In the last years the Wikipedia’s search has been improving. It still sucks, but it is getting better. There is a smart team working with the search and the Wikidata is giving a structure to the data.
Think what Wikipedia Search could be? Think what Wikipedia Search could do?
First of all, it could answer to some relatively complex questions presented in a natural language. For instance, it could easily give an answer to the question: What are the ten largest cities on the planet with female mayors? – written just like that to the search field.
This would be useful, no doubt — but in a way trivial.
The most interesting possibilities of the Wikipedia Search are closely related to the vision and the mission of the movement.
“Imagine a world in which every single human being can freely share in the sum of all knowledge.”
“The mission of the Wikimedia Foundation is to empower and engage people around the world to collect and develop educational content under a free license or in the public domain, and to disseminate it effectively and globally.”
To get the movement few steps forward to the direction of the the vision and to help us all with the mission, the Wikipedia Search could do so much more. Some software development and awesome UX-design, however, is needed.
In the first stage, the new Wikipedia Search could be expanded to be a federated search to all the Wikimedia projects. This would simply mean that we’ll make all the resources of all the Wikimedia projects easily accessible for all – from a single user interface.
The next step would be to integrate the Wikipedia Search with all the other open and free educational content providers, such as PLOS – an Open Access publisher, Europeana, and Internet Archive.
With the Open Search one could do a search like: “Eiffel tower at night” and get as a result in a single page:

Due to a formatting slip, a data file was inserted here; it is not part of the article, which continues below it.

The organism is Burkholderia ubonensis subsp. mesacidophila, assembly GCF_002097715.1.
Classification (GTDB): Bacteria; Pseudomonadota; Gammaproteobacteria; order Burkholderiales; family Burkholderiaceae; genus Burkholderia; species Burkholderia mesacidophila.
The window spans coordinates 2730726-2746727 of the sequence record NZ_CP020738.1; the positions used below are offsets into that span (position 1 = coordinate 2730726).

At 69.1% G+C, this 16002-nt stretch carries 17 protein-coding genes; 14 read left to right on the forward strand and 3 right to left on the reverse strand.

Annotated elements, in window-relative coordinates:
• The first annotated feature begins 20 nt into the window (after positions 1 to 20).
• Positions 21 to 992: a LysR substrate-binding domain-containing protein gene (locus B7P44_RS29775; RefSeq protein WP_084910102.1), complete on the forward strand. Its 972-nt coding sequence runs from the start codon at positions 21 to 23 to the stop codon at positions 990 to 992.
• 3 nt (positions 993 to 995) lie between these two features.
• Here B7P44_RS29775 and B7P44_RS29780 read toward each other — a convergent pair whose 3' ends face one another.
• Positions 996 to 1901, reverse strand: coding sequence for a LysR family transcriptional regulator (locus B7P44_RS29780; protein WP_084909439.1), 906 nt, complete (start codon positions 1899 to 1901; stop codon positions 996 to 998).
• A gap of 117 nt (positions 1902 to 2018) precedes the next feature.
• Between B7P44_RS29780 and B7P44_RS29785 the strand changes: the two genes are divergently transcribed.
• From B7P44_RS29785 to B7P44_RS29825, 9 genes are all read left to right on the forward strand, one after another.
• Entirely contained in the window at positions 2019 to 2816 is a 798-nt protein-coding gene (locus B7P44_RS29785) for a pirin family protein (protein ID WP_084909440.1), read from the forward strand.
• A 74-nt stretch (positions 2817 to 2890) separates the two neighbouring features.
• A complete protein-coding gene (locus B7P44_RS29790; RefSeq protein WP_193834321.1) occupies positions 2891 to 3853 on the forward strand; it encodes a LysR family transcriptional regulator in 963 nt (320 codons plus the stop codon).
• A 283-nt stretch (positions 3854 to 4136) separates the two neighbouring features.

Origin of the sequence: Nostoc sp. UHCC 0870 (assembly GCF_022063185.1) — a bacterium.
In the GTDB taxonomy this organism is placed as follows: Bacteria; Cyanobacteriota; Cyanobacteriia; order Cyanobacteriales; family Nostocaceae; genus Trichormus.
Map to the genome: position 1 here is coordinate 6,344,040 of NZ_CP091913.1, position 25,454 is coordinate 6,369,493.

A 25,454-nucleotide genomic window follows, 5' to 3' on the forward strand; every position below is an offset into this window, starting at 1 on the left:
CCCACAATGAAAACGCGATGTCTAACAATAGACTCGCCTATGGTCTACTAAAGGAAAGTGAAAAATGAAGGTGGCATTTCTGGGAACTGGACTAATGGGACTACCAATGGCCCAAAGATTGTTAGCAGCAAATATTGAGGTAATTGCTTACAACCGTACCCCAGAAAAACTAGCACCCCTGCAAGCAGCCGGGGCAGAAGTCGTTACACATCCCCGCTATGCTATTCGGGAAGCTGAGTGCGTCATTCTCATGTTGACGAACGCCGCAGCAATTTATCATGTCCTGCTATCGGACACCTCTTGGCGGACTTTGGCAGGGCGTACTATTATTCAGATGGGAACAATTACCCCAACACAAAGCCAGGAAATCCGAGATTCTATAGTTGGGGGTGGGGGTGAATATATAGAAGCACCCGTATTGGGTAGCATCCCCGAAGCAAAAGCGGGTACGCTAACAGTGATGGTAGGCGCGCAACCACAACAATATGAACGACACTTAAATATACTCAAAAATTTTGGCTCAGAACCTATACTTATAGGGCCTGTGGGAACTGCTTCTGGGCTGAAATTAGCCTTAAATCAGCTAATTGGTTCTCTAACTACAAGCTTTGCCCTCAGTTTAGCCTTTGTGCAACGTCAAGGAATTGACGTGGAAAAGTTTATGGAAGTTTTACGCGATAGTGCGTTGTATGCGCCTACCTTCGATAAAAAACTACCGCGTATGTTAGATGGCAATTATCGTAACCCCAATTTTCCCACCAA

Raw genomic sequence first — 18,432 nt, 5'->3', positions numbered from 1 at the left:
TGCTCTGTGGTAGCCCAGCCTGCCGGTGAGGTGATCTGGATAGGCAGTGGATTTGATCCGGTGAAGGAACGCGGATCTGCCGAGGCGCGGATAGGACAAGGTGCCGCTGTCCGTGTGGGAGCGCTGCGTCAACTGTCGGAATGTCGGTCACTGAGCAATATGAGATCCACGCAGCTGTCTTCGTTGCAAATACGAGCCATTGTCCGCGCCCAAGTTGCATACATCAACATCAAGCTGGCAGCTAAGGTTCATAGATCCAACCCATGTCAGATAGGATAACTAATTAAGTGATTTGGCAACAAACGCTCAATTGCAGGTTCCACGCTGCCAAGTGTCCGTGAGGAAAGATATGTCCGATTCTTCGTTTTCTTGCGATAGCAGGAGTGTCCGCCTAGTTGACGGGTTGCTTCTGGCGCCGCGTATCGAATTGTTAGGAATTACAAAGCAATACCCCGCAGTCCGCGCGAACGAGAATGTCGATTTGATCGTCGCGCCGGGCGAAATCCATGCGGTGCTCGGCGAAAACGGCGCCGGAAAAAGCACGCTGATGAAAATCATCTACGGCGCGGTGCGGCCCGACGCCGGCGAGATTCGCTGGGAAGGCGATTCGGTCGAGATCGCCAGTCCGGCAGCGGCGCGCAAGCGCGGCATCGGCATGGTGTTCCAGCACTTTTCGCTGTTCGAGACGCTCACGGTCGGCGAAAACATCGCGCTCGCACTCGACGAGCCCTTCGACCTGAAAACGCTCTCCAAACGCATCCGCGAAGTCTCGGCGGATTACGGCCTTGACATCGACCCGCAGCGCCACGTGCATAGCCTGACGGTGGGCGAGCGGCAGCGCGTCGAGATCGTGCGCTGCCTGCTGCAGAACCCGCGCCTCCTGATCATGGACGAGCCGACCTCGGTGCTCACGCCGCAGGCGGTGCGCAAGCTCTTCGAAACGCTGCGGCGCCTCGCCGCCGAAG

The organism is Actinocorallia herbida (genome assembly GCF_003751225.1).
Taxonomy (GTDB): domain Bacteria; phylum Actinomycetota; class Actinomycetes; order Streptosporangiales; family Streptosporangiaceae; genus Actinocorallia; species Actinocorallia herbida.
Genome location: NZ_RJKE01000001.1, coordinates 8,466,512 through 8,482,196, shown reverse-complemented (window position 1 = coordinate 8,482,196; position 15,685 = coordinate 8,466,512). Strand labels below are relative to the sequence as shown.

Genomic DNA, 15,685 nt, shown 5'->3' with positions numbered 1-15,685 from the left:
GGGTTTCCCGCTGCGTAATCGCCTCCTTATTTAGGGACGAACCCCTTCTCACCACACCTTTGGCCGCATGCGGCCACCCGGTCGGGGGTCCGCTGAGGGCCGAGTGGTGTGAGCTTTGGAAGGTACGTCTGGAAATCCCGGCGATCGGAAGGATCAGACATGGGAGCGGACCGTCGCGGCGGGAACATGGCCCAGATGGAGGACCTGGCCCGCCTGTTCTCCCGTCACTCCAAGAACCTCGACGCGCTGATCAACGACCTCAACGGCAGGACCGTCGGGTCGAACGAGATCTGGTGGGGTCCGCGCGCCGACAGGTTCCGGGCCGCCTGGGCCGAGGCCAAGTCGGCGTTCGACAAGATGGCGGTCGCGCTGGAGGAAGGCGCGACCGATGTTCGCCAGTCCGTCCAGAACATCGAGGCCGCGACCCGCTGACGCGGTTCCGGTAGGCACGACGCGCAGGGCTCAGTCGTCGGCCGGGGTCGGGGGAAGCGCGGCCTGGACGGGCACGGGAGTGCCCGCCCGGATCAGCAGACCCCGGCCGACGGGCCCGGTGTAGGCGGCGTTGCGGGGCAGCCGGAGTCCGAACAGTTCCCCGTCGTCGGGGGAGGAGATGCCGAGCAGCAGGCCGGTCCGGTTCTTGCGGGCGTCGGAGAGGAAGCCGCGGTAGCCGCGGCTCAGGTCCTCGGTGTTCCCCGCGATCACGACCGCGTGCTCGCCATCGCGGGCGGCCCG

- photos of the Eiffel tower at night, all taken from different angles
- art works / painting of the Eiffel tower at night
- videos of the Eiffel tower at night
- poems about the Eiffel tower at night
- songs about the Eiffel tower at night
- translation of the sentence “Eiffel tower at night” to tens of languages
- a tip where to take a free cooking course close to the Eiffel tower at night
- a link to the book The Eiffel Tower, and other mythologies by Roland Barthes
. . . . and so on.
But that’s not all!
Just remember that all the content found with the Open Search would be free / libre content. You could study and use the content and benefit from using the content. You could make copies and distribute them. You could edit the content and distribute these derivative works.
This would make it possible for more and more people to take in use the great pool of free content and to use it in their own endeavors. Teachers could create learning materials. Students could do their studies and present their findings with presentations made out of the free content.
I see that this is what the Wikipedia/Wikimedia is all about. Serving people. Making it easier for people to freely share knowledge.
Finally. Guess what?
This is not my idea. It is not a new idea. I just like it. The Wikimedia Foundation started to work on it last year but it all ended-up to be a megalomaniac wiki-drama. You can read about it from the Wikipedia article Knowledge Engine.
This weekend the Wikipedia/Wikimedia community is getting together in the annual Wikimania conference. I couldn’t make it, because of family reasons. I am sure, the search will be discussed in the Wikimania. Enjoy! Break a leg!